The Apprentice: My Life In The Kitchen We know this TV fixture as a maestro of French food and the author of 20-plus cookbooks. But picture Pepin in shorts and kneesocks, a… The Apprentice: My Life In The Kitchen We know this TV fixture as a maestro of French food and the author of 20-plus cookbooks. But picture Pepin in shorts and kneesocks, a… 2003-04-10 Nonfiction
Book Review

THE APPRENTICE: MY LIFE IN THE KITCHEN (2003)

EW's GRADE
B+

Details Release Date: Apr 10, 2003; Writer: Jacques Pepin; Genre: Nonfiction

We know this TV fixture as a maestro of French food and the author of 20-plus cookbooks. But picture Pepin in shorts and kneesocks, a 100-pound weakling intimidated by a stove. Alas, all great cooks must start somewhere. Pepin began as a 13-year-old apprentice at Le Grand Hotel de l'Europe near Lyon, a three-year tour de cuisine that earned him the checkered pants of a real chef. And though he shares colorful memories of cooking for Charles de Gaulle and lunching with Julia Child, he reserves the most affection for his maman, Jeanne, a restaurateur in their native Bourg-en-Bresse. (He includes her apple tart recipe, among other deceptively simple, hearty dishes like onion soup gratinee.) In turn, Pepin has passed on his culinary passion to his daughter, Claudine, to whom he served beluga before she could walk. Finally, an apprentice of his own.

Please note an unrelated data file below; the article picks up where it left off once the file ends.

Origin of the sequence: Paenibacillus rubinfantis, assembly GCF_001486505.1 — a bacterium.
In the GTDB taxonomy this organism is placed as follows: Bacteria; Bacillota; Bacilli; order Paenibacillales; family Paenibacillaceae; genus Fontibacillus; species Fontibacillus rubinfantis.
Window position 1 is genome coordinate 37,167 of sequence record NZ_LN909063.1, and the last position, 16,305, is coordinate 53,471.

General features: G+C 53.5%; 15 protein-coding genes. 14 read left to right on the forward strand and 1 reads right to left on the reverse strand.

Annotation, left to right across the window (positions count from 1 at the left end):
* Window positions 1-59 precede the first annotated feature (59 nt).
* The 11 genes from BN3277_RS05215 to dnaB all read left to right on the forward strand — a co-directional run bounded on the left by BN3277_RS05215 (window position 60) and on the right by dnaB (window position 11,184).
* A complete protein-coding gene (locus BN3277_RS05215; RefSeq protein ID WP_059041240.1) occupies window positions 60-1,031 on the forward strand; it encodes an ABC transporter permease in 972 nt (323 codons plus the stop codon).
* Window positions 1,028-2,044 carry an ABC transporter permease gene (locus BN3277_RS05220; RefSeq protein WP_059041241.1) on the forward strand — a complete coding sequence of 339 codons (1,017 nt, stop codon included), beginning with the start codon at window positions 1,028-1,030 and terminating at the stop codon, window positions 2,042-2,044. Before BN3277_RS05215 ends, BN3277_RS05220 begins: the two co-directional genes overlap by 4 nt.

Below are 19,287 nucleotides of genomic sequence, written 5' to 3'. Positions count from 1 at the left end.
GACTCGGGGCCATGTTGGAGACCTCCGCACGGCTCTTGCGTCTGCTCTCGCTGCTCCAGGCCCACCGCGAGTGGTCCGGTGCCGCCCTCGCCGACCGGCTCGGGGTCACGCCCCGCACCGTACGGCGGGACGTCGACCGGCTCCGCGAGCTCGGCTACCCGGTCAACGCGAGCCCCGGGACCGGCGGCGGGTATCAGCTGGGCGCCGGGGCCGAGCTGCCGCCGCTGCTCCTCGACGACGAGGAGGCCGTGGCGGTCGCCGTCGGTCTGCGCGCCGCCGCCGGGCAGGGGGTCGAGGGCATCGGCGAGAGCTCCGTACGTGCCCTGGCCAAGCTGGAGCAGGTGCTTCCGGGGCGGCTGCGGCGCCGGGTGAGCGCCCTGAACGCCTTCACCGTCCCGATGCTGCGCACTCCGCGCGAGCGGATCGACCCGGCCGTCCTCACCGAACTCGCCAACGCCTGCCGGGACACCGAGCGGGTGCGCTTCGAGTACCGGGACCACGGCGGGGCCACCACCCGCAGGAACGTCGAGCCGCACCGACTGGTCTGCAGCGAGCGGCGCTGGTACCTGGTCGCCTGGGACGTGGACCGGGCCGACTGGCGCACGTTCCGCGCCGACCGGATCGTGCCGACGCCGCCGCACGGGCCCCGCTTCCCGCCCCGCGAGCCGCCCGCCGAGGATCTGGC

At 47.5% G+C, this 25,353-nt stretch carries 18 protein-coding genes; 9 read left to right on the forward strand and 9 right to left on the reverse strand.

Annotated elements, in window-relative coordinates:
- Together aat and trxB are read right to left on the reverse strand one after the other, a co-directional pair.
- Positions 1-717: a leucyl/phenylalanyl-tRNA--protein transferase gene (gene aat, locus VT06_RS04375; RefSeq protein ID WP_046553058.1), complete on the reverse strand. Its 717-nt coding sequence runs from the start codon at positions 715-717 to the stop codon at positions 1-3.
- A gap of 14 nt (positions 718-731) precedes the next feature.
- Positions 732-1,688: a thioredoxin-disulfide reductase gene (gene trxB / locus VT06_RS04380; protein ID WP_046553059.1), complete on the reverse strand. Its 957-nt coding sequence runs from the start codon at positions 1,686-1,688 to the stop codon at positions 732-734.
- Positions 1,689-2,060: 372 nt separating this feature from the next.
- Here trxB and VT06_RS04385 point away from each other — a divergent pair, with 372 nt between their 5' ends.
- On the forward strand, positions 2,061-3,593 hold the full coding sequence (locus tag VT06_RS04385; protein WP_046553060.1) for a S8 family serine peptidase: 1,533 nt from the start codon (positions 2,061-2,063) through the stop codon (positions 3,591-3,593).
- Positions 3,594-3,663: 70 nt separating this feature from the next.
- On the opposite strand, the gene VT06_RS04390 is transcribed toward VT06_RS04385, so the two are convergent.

Originally posted Apr 25, 2003 Published in issue #706-707 Apr 25, 2003 Order article reprints
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